One morning, about two weeks after September 11, 2001, my mom did something that I’ve been thinking about a lot lately. My sister and I were eating cereal at the kitchen counter before school, and like every morning, my mom had The Today Show on the tiny kitchen TV. That TV was almost always on when she was in the kitchen, the hum of All My Children in the background while she made lunch, Oprah while she prepared dinner, Jeopardy or Seinfeld right before we sat down to eat. No one, including her, was ever really watching it. Those weeks after 9/11 were the exception, though. We couldn’t peel our eyes away from the TV, despite the fact that we had already seen the same footage over and over and over again.
Finally, one morning, when the plane flew into the tower for the thousandth time, my mom marched over to the TV and said, “Enough.” She switched the channel to PBS, sat down at the counter with my sister and me, and we watched Sesame Street until it was time for school. That became the new tradition. Despite the fact that I was a sophomore in high school, I looked forward to watching Sesame Street every morning with her. It made my world feel calmer, safer.
There is a fine line between staying informed and becoming obsessed. There comes a point where all you are doing is watching—absorbing violence and disaster and sadness and feeling totally helpless to stop it. I’ve been feeling that way lately, I’m sure a lot of you have. After my last post, which was my heaviest and most personal in the history of this blog, I think we need a break. Taking a break doesn’t mean burying your head in the sand and denying that the world is terrifying and completely out of control right now. It just means taking a break. Shutting it down. Resetting in the most shamelessly brainless way.
The Babysitter’s Club books are a reset button for me. Will I regret admitting this to you later, when I’m trying to sound smart and write about James Joyce? Definitely. But I mean it. These books are so brainless that I was embarrassed to read them even as a third-grader. I had to sneak them home from friends’ houses or hide in the library in order to read them. These books, with their simple plot-lines and inane chatter, imbued me with a brain-buzzy kind of calmness.
Recently, on a particularly overwhelming day, I impulse-bought Babysitter’s Club Book #43: “Stacey’s Emergency” at a used book store. The dilemma in the book is this: Stacey loves chocolate, but Stacey has diabetes so she cannot eat chocolate. Ignoring her diagnosis, Stacey steals Ring Dings from Claudia’s house and stuffs them in her purse, she eats chocolate bars in the privacy of her bedroom, foams like a rabid animal while making fudge at a babysitting job, and (ROCK BOTTOM), even shoves M&M’s in her mouth in the bathroom of a commuter train. Eventually, Stacey gets really really sick because, you know, cause and effect.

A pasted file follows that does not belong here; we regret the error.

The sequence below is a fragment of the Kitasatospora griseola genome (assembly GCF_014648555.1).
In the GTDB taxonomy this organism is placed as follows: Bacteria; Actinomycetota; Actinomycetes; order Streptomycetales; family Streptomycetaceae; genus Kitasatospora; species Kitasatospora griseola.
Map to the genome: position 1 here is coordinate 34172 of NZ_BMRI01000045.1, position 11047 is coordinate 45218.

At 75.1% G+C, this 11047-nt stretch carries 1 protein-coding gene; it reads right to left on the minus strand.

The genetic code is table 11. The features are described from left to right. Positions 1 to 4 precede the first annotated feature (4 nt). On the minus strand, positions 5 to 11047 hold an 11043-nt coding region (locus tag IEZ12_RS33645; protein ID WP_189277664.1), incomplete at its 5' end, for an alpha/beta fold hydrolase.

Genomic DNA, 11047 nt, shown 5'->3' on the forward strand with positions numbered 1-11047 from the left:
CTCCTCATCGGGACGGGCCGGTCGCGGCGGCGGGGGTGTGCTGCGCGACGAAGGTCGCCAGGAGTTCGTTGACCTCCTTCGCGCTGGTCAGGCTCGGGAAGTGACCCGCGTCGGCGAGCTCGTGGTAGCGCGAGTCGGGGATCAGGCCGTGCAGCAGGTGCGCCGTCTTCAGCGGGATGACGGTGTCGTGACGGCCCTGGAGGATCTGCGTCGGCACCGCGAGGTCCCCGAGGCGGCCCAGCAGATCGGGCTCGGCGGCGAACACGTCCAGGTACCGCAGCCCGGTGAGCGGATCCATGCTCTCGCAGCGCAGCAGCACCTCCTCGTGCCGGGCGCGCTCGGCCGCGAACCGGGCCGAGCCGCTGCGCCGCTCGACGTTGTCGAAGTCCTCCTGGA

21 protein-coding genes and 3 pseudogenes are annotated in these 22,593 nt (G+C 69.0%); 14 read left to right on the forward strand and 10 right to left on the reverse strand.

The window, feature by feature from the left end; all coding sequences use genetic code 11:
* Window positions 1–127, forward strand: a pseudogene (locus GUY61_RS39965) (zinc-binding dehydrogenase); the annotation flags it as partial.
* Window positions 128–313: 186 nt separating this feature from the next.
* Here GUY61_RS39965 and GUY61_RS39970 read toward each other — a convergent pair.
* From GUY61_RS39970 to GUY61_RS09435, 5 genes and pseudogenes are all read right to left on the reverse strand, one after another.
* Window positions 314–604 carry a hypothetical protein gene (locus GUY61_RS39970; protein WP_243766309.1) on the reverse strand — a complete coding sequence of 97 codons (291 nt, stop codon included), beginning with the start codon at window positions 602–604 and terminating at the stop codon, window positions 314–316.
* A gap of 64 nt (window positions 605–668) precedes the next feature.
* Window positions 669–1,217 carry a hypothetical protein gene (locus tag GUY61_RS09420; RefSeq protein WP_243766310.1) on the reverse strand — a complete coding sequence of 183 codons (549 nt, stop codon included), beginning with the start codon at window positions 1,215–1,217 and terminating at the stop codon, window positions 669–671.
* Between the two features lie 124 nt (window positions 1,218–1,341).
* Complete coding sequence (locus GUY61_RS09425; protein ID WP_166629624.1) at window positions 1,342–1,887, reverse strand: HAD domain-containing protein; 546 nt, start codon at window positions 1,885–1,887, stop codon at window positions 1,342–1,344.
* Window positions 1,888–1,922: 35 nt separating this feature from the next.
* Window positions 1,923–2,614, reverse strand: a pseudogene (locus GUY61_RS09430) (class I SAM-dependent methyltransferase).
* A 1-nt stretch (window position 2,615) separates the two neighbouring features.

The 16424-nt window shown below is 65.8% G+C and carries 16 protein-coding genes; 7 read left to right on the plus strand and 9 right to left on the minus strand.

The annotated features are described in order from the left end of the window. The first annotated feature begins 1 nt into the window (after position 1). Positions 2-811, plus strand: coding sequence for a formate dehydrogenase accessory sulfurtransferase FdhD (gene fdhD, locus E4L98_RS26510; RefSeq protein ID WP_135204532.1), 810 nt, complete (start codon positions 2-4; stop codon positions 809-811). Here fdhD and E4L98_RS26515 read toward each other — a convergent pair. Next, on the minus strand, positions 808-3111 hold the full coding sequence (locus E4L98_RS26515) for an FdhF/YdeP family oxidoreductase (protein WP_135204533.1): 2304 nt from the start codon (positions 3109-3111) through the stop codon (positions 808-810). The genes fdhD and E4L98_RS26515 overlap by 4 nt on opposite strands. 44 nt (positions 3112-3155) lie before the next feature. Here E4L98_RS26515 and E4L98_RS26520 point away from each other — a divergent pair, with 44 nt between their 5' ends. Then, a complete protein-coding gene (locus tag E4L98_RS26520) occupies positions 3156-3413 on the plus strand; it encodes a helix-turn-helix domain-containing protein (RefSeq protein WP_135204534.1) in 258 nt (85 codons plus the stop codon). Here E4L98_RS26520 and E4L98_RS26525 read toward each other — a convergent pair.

Unlike the news of the world, THIS is a problem I can get my head around.
My totally inappropriate response to finishing this book was to immediately get up and make the chocolatiest brownies I could muster. I’ve been trying for years to make brownies that are better than (or as good as) the ones you get from boxed mixes, and this is the one. They are chewy and dense, the brown butter adds coziness and depth, and the pecans a give them a perfect crunch. I wouldn’t necessarily recommend “Stacey’s Emergency” but I would recommend that you shut your brain off and go make these immediately.
2 ½ sticks of butter, cut into cubes (plus more for greasing pan)
2 ½ cups sugar
1 ½ cups unsweetened cocoa powder
2 teaspoons vanilla extract
4 large eggs, chilled
2/3 cup + 2 Tablespoons unbleached cake flour
¾ cup roughly chopped pecans
Pre-heat oven to 325°F. Butter an 8×8 baking pan and line the bottom of the pan with parchment paper, leaving about 2 inches of paper overhanging on each side (this makes it easy to lift the brownies out). Butter the parchment and set pan aside.
In a medium saucepan, brown your butter until deeply golden-brown and fragrant. Remove from heat and immediately whisk in sugar, cocoa powder, and vanilla until mixture is smooth and shiny. Allow this mixture to cool for about 3 minutes before adding in the eggs, one at a time, stirring between each addition until each egg is incorporated.
Transfer this mixture to a mixing bowl and add flour. Stir with a wooden spoon for 60 strokes.
(A reader let me know that when she did this by hand, her brownie batter was very very thick, but in her kitchen aid it came out just like the pictures. I didn’t have this problem, but do feel free to throw everything in your mixer–just be sure not to over mix. Thank you, Liz!)
Pour batter into baking sheet, sprinkle with pecans, and bake for about 1 hour, or until a tester inserted into the center comes out clean. Lift brownies from pan using parchment handles and transfer to a cooling rack to cool before cutting into 6 large brownie or 8 medium-sized brownies.